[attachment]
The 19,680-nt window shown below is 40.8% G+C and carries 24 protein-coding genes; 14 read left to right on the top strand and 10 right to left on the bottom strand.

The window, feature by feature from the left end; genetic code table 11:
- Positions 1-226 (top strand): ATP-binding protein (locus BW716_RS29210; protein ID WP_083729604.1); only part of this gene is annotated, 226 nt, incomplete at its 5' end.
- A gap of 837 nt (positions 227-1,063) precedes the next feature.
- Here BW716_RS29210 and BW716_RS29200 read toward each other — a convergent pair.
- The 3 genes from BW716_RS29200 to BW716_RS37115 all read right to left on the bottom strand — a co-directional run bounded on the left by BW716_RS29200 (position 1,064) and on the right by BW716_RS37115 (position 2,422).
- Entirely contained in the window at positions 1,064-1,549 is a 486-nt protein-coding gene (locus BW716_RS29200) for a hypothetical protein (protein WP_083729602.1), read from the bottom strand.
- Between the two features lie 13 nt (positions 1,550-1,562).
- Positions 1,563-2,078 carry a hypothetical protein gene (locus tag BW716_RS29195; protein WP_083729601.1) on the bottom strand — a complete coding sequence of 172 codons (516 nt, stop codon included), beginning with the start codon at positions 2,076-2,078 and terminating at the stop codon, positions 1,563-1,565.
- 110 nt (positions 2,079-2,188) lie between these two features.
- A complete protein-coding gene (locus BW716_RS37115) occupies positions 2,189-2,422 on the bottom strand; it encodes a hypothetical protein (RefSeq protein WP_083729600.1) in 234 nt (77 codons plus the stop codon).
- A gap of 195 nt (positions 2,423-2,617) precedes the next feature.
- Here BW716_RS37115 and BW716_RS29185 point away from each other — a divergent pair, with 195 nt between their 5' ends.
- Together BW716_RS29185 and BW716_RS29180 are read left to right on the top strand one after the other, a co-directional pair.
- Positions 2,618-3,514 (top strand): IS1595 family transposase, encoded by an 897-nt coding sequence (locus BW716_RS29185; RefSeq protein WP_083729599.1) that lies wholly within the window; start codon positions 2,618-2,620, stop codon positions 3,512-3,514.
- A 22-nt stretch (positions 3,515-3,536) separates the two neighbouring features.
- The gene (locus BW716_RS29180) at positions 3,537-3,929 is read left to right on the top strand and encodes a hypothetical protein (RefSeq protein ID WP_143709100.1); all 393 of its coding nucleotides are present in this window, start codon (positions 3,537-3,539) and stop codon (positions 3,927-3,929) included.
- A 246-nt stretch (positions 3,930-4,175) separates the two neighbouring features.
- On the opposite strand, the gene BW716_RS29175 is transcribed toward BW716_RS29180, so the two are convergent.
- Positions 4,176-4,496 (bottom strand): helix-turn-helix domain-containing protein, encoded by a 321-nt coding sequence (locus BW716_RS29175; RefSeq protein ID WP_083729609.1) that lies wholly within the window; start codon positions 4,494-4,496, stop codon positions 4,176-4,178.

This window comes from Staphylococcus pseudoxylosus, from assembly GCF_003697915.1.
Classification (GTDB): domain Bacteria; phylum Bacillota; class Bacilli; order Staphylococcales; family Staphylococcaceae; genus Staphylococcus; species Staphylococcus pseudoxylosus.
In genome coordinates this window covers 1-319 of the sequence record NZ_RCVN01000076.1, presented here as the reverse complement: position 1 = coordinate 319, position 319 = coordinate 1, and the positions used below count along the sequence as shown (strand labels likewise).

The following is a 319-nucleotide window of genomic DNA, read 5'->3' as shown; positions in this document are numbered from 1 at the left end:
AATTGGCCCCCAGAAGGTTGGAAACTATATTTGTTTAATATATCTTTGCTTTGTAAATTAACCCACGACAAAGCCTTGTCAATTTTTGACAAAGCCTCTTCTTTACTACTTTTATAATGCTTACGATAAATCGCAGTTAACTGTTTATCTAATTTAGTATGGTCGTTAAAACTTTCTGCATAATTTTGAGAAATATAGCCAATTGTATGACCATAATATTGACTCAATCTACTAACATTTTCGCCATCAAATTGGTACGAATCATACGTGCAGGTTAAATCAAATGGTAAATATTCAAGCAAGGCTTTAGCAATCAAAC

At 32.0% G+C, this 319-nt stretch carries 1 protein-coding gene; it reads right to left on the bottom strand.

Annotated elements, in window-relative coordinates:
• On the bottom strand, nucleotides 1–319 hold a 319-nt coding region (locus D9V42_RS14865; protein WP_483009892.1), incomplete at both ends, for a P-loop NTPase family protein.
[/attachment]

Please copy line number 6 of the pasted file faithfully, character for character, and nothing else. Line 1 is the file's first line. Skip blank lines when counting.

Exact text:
- The 3 genes from BW716_RS29200 to BW716_RS37115 all read right to left on the bottom strand — a co-directional run bounded on the left by BW716_RS29200 (position 1,064) and on the right by BW716_RS37115 (position 2,422).